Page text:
Compass EMP, a Brentwood, Tenn.-based mutual fund shop, on Wednesday, July 2 is launching its first ETFs—a trio of “smart beta” funds that target lower-volatility U.S. stocks based on indexes the firm created.
The self-indexing as well as the volatility-targeting indexes place Compass EMP at the center of two popular trends coursing through an ETF industry that’s growing rapidly. In fact, Charles Schwab said separately this week that ETF use is steadily spreading to self-directed investors, another clear sign that the exchange-traded fund is moving well past its origins as a highly liquid tool favored by institutions.
The new funds, their tickers and net expense ratios are:
- Compass EMP U.S. EQ Income 100 Enhanced Volatility Weighted Fund (CDC), 0.68 percent, or $68 for every $10,000 invested
- Compass EMP U.S. 500 Volatility Weighted Index ETF (CFA), 0.58 percent
- Compass EMP U.S. 500 Enhanced Volatility Weighted Index ETF (CFO), 0.68 percent
The funds’ portfolios will generally consist of the common stocks of the largest U.S. companies by market capitalization with consistent positive earnings (at least its four most recent quarters) and weighted based on the volatility of each stock, according to the regulatory filing. Stocks with lower volatility receive a higher weighting and stocks with higher volatility receive a lower weighting.
Delay For Eaton Vance
The Securities and Exchange Commission has put the brakes on Eaton Vance’s proposed nontransparent active exchange-traded funds, dealing a blow to the firm and other mutual fund firms looking to enter the ETF space via non-transparent, active funds.
These mutual fund sponsors want to gain access to the fast-growing ETF market, which currently manages a record $1.860 trillion in assets, but argue that the current daily disclosure requirements for ETFs put their proprietary strategies at risk of being front-run and/or copied by competitors.
According to a June 9 notice, the SEC has instituted formal proceedings on the request to allow Nasdaq to list Eaton Vance’s proposed “exchange traded managed funds,” or ETMFs, on its exchange. The Nasdaq argued that it needs more time to carefully consider, “among other matters, the ability of brokers, dealers, investors and other market participants to fully understand [net asset value]-based trading.”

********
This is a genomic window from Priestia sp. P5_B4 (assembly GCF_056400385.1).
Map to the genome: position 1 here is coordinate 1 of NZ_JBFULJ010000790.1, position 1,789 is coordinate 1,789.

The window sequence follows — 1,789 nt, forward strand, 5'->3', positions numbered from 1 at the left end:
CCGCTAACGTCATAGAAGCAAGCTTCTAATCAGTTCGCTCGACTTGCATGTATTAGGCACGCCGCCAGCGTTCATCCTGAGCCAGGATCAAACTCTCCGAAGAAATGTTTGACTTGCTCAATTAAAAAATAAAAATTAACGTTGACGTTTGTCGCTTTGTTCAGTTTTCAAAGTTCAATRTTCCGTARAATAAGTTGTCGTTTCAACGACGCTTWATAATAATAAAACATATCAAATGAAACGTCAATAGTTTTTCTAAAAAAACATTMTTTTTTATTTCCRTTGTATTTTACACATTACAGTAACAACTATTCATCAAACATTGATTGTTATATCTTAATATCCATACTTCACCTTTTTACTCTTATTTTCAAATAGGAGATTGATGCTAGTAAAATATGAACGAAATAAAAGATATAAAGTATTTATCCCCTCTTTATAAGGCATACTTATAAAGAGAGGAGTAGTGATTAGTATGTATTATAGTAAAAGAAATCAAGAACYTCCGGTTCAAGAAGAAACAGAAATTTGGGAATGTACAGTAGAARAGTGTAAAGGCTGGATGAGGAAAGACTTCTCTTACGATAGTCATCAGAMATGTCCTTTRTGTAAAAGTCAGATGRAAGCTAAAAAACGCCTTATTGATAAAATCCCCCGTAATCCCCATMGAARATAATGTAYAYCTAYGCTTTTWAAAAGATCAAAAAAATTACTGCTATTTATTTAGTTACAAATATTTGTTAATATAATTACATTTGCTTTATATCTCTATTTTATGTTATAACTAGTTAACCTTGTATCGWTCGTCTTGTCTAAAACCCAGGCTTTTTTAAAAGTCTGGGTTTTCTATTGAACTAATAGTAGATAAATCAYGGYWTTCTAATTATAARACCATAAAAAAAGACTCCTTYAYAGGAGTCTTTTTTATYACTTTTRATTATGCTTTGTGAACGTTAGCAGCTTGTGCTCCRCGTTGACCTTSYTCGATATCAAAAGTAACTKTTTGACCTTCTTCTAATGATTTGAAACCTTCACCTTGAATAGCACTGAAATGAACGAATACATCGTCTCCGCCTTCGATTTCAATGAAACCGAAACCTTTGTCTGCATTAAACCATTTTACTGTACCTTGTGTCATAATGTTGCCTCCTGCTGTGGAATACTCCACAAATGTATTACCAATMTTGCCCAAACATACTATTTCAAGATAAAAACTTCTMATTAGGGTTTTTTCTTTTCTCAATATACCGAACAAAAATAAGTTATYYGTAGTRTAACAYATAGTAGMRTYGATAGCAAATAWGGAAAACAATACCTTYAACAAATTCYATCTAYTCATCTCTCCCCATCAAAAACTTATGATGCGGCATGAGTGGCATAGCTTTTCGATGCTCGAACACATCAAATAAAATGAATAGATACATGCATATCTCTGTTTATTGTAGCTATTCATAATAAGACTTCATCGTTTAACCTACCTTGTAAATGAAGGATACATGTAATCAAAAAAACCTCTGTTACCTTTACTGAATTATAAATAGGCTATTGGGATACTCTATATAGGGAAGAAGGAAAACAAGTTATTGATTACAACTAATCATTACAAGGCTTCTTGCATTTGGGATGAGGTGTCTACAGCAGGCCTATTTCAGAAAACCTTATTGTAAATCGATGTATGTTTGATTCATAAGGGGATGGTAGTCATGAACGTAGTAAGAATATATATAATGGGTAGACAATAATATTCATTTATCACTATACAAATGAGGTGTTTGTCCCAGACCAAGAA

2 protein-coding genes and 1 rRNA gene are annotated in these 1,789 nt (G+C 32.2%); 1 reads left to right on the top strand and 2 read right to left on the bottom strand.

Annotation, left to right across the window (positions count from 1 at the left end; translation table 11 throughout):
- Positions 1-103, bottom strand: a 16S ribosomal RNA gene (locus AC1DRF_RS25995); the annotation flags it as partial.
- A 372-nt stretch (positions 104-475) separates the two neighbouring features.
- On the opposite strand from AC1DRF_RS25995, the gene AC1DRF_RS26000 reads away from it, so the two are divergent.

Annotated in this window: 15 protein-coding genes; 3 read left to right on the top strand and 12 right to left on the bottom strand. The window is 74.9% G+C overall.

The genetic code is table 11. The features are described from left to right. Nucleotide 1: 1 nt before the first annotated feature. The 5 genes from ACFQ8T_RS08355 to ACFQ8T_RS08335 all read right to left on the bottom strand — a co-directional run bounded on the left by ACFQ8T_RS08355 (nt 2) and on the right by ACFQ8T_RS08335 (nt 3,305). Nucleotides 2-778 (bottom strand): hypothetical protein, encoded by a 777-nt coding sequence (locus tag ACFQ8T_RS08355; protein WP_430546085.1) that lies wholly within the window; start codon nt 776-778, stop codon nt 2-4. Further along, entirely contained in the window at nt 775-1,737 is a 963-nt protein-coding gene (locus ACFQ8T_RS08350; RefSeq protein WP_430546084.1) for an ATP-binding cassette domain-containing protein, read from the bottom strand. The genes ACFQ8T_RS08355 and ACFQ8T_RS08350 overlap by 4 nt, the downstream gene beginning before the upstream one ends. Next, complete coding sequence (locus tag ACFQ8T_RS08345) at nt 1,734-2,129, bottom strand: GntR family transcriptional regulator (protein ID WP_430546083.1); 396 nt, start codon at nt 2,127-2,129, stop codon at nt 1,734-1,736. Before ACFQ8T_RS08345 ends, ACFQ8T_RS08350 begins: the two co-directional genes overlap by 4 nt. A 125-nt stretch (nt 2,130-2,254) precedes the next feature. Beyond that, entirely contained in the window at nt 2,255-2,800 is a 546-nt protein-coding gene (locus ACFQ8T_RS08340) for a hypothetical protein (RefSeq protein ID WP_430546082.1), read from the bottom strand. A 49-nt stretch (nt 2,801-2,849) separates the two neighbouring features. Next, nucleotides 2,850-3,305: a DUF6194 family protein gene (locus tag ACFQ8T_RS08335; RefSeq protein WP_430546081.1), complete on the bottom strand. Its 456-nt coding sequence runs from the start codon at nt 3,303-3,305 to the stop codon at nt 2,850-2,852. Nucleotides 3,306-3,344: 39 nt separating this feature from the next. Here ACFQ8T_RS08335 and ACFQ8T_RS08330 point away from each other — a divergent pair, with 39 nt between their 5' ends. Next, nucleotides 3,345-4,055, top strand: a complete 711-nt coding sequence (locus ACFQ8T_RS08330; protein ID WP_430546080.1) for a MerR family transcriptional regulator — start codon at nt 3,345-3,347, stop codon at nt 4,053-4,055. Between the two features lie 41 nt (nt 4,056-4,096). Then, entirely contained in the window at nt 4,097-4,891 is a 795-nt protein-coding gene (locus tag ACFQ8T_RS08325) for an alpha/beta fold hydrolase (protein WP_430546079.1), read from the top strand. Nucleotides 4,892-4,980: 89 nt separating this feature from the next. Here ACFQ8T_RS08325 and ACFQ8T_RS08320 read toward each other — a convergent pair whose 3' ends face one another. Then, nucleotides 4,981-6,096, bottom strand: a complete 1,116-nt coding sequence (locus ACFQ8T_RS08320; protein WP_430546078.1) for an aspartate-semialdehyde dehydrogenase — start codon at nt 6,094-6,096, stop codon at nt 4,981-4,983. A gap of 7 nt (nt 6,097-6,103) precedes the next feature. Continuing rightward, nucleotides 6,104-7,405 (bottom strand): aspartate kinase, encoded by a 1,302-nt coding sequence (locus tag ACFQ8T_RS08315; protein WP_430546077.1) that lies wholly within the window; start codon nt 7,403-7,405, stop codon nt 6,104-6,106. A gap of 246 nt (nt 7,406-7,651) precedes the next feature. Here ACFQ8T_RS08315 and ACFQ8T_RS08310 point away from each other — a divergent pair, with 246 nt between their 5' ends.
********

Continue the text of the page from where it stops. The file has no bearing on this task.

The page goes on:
The notice was first reported by Ignites.
New Commodity Index Series
S&P Dow Jones Indices (SPDJI) has launched the Dow Jones Commodity Index designed to serve as a broad-market commodity index.
The new index includes 23 of the commodities included in the broad, world-production-weighted S&P GSCI, but it weights each of the three major sectors—energy; metals; agriculture and livestock—equally and is rebalanced quarterly.
The Dow Jones index-family launch is related to the fact that UBS ended its commodity-indexing partnership with Dow Jones, and penned an indexing agreement with Bloomberg LP.
The index series, formerly known as UBS-Dow Jones, will now carry the Bloomberg name.
Bloomberg is in the early phase of expanding its presence in the growing world of indexing.
Schwab Study On ETFs
As noted above, Charles Schwab’s institutional latest SDBA Indicators Report found that retirement plan participants allocated 14 percent of their total portfolios to exchange-traded funds in the first quarter of 2014, an increase of 2 percentage points compared with the same period a year ago.
According to the Schwab data, ETFs were the only investment category to see an increase in net asset allocation year-over-year. Asset allocations in mutual funds held steady in the quarter, comprising 41 percent of overall portfolio allocation.
Allocations in individual equities remained unchanged at 25 percent, while SDBA participants decreased their cash positions to 18 percent.
Schwab produces the report quarterly, including a separately labeled annual version of the study.